Putting on White Powder: Locals will mix a special powder made from volcanic rocks to paint their faces and foreheads as a tradition to wish for wealth and luck.
Splashing Perfume: Thailand’s traditional perfume is made from dry medicine and natural ingredients. The scent is suppose to be smelt miles away and help reduce body heat during this hot festival season.
Where the Fun Begins
Bankgok: as the largest city in Thailand, no matter where you are on Songkran, you will not be able to avoid being splashed and soaked with water. For the most epic water fight in the city, join Bangkok’s locals and get soaked!
Pattaya: is known for its night and beachlife. During Songkran, the streets are lined with water cannons. During the second to third day, the city will host a giant bubble bath for its visitors and a color show at its night market.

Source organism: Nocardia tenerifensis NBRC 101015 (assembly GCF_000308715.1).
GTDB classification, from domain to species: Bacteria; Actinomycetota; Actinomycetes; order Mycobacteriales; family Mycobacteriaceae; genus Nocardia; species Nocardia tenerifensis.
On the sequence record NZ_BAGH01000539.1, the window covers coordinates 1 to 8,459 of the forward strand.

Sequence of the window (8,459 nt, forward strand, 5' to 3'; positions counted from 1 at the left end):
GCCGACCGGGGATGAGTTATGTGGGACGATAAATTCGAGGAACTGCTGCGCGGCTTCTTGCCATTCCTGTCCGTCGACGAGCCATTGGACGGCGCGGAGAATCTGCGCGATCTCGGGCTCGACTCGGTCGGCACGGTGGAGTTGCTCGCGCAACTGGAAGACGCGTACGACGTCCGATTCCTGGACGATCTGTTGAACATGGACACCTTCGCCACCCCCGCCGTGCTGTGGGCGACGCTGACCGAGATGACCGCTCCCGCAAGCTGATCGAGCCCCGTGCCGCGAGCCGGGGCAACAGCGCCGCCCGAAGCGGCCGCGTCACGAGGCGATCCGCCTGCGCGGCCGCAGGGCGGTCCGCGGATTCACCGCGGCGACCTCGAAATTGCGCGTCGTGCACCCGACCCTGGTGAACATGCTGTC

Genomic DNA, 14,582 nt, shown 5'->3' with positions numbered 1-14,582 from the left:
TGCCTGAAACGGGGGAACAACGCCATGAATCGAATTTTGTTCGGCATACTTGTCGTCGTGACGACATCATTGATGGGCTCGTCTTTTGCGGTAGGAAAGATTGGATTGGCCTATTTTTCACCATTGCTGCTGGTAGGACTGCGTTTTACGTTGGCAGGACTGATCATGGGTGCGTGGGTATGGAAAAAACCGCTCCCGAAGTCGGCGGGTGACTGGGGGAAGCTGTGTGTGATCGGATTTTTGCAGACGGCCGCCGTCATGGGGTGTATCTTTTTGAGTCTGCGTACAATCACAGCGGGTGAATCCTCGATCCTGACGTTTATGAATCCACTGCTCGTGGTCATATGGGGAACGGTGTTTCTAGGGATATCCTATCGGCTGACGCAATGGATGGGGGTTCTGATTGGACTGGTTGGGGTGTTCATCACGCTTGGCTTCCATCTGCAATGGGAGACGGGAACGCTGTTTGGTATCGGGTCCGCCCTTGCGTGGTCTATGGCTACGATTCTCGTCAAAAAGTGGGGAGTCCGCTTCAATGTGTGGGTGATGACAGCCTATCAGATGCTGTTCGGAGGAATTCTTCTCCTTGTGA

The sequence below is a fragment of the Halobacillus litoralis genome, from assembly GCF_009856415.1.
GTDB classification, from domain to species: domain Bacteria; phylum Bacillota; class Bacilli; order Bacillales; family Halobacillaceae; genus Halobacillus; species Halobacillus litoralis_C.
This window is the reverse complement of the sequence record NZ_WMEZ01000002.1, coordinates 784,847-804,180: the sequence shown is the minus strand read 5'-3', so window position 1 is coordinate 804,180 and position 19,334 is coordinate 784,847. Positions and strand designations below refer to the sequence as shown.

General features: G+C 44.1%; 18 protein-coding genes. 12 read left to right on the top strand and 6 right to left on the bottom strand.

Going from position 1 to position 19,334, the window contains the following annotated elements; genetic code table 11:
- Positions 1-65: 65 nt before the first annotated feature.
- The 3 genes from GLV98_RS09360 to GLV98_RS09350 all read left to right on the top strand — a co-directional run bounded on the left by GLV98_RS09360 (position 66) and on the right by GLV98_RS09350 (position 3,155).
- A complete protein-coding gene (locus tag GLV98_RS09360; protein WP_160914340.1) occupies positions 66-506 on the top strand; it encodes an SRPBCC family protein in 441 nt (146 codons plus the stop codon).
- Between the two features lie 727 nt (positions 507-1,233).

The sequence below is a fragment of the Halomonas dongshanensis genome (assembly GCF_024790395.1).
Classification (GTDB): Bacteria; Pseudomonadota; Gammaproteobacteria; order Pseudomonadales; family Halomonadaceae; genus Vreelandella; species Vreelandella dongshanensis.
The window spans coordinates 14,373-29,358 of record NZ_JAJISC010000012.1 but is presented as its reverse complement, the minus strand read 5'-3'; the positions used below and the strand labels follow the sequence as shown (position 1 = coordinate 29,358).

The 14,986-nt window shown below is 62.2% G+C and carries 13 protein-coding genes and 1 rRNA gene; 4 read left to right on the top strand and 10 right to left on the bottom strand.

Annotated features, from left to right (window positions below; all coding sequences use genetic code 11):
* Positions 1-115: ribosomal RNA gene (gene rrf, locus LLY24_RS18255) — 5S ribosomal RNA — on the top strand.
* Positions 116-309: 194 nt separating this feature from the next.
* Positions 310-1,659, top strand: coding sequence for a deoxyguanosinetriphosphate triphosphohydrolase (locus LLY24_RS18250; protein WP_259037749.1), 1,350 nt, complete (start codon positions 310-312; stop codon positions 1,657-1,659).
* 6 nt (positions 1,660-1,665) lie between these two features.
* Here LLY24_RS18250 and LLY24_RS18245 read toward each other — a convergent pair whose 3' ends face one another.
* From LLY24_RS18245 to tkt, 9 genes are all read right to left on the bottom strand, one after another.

Chiang Mai: would be the best city to visit for its beast-kept traditions and cultural values during Songkran. Besides the water wars that go on in the city, the city has kept its authenticity with Songkran ceremonies retained from the ancient past.
Autthaya: is a small city which stood as the ancient capital of Siam and hosts some of the most spectacular architecture from the time. On the day of Songkran, trained elephants will parade around the city and paint the city’s views on a giant canvas at the ancient pagodas.
Amphawa: has stayed as a traditional water market-like city. Here, Songkran is especially unique as it takes places on wooden boats. As you pass by each other on the water, get ready to fire your water guns. At night, locals will glide in the water to watch Fireflies and host tours for visitors.
The Thais believe that water is spiritually purifying: it cleanses you of any bad luck or grievances from the past year, and blesses you with fortune and happiness for the year ahead. So to say, Sawadee Bee Mai! (Happy New Year!)